Taxi industry cruising towards reform, Fikile Mbalula tells lekgotla

31 October 2020 - 16:40 By philani nombembe
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Transport minister Fikile Mbalula addressed the national taxi lekgotla on Thursday.
Transport minister Fikile Mbalula addressed the national taxi lekgotla on Thursday.
Image: Fikile Mbalula via Twitter

Transport minister Fikile Mbalula is optimistic that the taxi industry is speeding towards reform.

Mbalula expressed his hopes at the closing of a three-day lekgotla, meant to address challenges besetting the industry, at the Birchwood Hotel in Ekurhuleni on Saturday. The lekgotla was attended by delegates representing the “taxi industry and all its subsectors, government and various organs of civil society”.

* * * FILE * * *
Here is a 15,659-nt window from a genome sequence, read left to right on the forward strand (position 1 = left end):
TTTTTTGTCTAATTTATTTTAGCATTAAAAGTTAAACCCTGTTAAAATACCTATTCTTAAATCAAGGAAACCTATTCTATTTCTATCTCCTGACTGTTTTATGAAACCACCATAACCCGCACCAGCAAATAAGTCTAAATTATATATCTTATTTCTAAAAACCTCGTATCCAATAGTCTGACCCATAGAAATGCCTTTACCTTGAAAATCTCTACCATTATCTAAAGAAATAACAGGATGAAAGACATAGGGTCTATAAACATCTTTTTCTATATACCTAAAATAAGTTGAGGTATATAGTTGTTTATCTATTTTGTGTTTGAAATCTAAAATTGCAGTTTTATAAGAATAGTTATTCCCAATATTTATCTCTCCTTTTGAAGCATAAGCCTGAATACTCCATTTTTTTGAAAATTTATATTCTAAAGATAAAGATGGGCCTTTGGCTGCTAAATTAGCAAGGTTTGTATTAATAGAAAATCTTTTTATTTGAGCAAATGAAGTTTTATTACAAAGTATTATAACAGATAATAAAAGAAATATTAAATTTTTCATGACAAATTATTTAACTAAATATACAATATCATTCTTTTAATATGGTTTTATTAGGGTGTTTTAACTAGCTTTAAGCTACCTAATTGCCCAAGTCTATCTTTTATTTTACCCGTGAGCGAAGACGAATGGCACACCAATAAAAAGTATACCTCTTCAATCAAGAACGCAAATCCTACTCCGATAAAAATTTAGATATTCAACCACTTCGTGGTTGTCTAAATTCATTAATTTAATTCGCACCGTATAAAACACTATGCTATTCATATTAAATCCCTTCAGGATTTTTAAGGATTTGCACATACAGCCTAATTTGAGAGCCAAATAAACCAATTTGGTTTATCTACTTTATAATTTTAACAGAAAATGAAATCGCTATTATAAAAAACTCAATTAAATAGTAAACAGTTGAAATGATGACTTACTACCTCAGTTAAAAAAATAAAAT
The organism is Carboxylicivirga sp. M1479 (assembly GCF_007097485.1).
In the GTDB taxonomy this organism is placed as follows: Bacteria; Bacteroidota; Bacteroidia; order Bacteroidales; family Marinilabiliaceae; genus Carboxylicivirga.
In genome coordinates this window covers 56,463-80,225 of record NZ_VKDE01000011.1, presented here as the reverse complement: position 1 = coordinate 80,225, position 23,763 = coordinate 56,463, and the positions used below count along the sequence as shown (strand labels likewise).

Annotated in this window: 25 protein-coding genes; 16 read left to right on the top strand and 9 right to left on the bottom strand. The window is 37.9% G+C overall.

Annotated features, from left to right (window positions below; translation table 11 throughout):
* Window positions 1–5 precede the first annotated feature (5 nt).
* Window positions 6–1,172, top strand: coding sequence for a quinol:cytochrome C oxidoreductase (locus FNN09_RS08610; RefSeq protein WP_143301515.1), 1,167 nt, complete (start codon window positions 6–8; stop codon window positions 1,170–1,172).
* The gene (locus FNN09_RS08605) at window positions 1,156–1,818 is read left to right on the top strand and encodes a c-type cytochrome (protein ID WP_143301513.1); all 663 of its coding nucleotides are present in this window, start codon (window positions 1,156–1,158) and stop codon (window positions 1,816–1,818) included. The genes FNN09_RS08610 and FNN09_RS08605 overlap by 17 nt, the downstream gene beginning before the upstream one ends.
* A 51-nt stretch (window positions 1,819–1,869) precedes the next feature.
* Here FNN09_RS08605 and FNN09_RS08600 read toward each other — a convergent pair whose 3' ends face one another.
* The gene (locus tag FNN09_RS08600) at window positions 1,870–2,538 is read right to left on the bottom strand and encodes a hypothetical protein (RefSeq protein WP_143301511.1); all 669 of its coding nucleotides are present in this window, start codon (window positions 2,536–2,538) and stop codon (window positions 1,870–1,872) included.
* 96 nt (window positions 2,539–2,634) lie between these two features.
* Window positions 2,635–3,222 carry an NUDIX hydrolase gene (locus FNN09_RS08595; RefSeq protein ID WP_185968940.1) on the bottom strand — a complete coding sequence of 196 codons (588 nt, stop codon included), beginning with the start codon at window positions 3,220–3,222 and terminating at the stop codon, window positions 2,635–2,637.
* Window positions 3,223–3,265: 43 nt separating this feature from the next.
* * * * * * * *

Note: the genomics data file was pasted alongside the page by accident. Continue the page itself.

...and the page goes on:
Mbalula also released a declaration adopted at the lekgotla.

The delegates noted that “unity remains a challenge in the taxi industry” and that it “continues to operate on the fringes of the formal economy with limited benefit from the industries it supports through its massive buying power”.

The regulation of the industry remains weak and fragmented and enforcement of the law is further undermined by public servants and officers of the law who have business interests in the industry, the declaration reads.

The delegates also undertook to fight gender-based violence in the troubled industry and that “penalties and sanction for those who perpetuate these crimes and are found guilty must be sanctioned as an operator”.  

Technology was among the opportunities identified as key to the taxi industry’s growth while illegal taxi operations were singled out as catalysts for conflict.